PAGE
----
Tuesday, June 15, 2010
SPOTLIGHT: An Actor’s Revenge (1963)
Released to celebrate the 300th role of iconic Japanese actor Kazuo Hasegawa, An Actor's Revenge (Yukinojo Henge, 雪之丞変化) is a superbly eclectic offering from director Kon Ichikawa (The Harp of Burma) - as surreal as it is stylized and mesmerizing cinema.
Hasegawa plays the double-role of Yukinojo Nakamura - a kabuki actor who (like Hasegawa himself) was renowned for being an onnagata, or female impersonator - and the dashing thief Yamitaro, who likes to behaves a bit like Robin Hood.
When Yukinojo chances across the three men who drove his parents to suicide decades earlier, he sets in motion a plan for revenge worthy of Shakespeare; what he discovers he can't control are the ulterior ramifications of this revenge-play, as his actions shatter innocent lives.
It's difficult to overcome the fact that lead man Hasegawa was pushing 55 here; while he was reprising a role he played before (in 1935), he's obviously too old to push the sensuality angle of the onnagata, yet still somehow tweaks it on several levels.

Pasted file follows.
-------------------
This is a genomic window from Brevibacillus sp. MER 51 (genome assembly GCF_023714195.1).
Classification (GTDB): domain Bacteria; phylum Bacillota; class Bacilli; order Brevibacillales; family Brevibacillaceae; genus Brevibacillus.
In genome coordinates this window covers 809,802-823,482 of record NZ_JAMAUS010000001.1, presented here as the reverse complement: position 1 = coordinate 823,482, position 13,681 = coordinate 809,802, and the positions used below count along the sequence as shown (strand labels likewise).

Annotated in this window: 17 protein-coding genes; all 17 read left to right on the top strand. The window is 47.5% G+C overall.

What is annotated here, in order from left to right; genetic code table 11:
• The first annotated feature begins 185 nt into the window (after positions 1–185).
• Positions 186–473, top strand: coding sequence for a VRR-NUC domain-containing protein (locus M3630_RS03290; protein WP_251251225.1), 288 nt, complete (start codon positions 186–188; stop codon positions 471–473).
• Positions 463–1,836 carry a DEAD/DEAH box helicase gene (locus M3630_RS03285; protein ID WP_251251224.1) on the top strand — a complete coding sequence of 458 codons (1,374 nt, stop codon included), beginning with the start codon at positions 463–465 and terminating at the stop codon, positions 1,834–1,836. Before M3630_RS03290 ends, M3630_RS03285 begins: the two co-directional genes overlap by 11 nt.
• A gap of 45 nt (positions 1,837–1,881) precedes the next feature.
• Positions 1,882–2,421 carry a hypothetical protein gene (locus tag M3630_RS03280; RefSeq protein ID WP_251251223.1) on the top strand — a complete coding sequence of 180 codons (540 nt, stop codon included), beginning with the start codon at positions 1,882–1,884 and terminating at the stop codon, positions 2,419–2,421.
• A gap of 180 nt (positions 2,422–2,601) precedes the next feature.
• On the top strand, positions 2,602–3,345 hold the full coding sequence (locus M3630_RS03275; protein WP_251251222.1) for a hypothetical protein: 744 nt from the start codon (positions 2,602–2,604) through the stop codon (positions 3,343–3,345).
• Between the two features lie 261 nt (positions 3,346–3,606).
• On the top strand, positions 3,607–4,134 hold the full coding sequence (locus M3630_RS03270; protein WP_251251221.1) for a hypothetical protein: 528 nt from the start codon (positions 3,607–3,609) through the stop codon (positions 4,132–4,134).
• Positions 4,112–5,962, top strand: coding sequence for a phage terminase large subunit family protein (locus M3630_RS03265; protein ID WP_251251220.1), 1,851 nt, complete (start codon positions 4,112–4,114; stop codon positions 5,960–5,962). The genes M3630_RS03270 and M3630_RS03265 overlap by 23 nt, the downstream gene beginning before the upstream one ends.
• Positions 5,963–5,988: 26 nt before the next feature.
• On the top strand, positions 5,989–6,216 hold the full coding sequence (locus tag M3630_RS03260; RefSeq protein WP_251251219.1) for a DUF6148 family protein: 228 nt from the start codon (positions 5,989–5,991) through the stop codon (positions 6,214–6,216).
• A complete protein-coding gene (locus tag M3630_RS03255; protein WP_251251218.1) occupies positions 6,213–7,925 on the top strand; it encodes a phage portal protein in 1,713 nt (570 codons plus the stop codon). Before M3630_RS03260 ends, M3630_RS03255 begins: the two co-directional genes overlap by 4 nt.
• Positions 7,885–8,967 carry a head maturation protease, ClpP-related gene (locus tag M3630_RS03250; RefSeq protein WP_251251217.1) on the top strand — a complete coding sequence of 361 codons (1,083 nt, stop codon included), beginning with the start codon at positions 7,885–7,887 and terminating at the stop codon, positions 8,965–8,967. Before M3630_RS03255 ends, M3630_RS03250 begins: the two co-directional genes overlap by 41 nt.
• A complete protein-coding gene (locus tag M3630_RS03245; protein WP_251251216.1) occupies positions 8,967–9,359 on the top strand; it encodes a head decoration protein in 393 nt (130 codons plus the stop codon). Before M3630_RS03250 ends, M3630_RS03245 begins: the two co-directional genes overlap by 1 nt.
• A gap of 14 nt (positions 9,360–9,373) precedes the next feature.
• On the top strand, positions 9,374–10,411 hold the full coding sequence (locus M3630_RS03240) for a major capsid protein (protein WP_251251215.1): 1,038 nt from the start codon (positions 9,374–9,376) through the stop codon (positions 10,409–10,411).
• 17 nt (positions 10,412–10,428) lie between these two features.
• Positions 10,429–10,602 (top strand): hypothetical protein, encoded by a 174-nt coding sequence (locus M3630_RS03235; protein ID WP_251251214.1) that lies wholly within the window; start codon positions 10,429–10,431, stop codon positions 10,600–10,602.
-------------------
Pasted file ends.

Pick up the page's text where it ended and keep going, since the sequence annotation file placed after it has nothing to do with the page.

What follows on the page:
For his part director Ishikawa doesn't even try to suspend disbelief - into this high drama he winds liberal doses of comedy, kabuki-style sets and visuals that are stretched out within a pop art context, and some innovative sword-fighting moments that border on the dream-like.
Realism this most certainly is not, and that's the film's beauty.
Adding to the spice in An Actor's Revenge is a modern jazz soundtrack, while the acting chops are ably supported by Shintaro Katsu (of Zatoichi fame) and the stunning Ayako Wakao, who previously shone as Eiko in Kenji Mizoguchi's The Geisha (1953), and is devastating here.
While not Ishikawa's grandest achievement, it's still a hypnagogic gem well worth the viewing, and the cool cats at Madman Entertainment in Australia are going to be releasing this in July - check here for more details.
Images © 1963 Kadokawa Pictures, inc.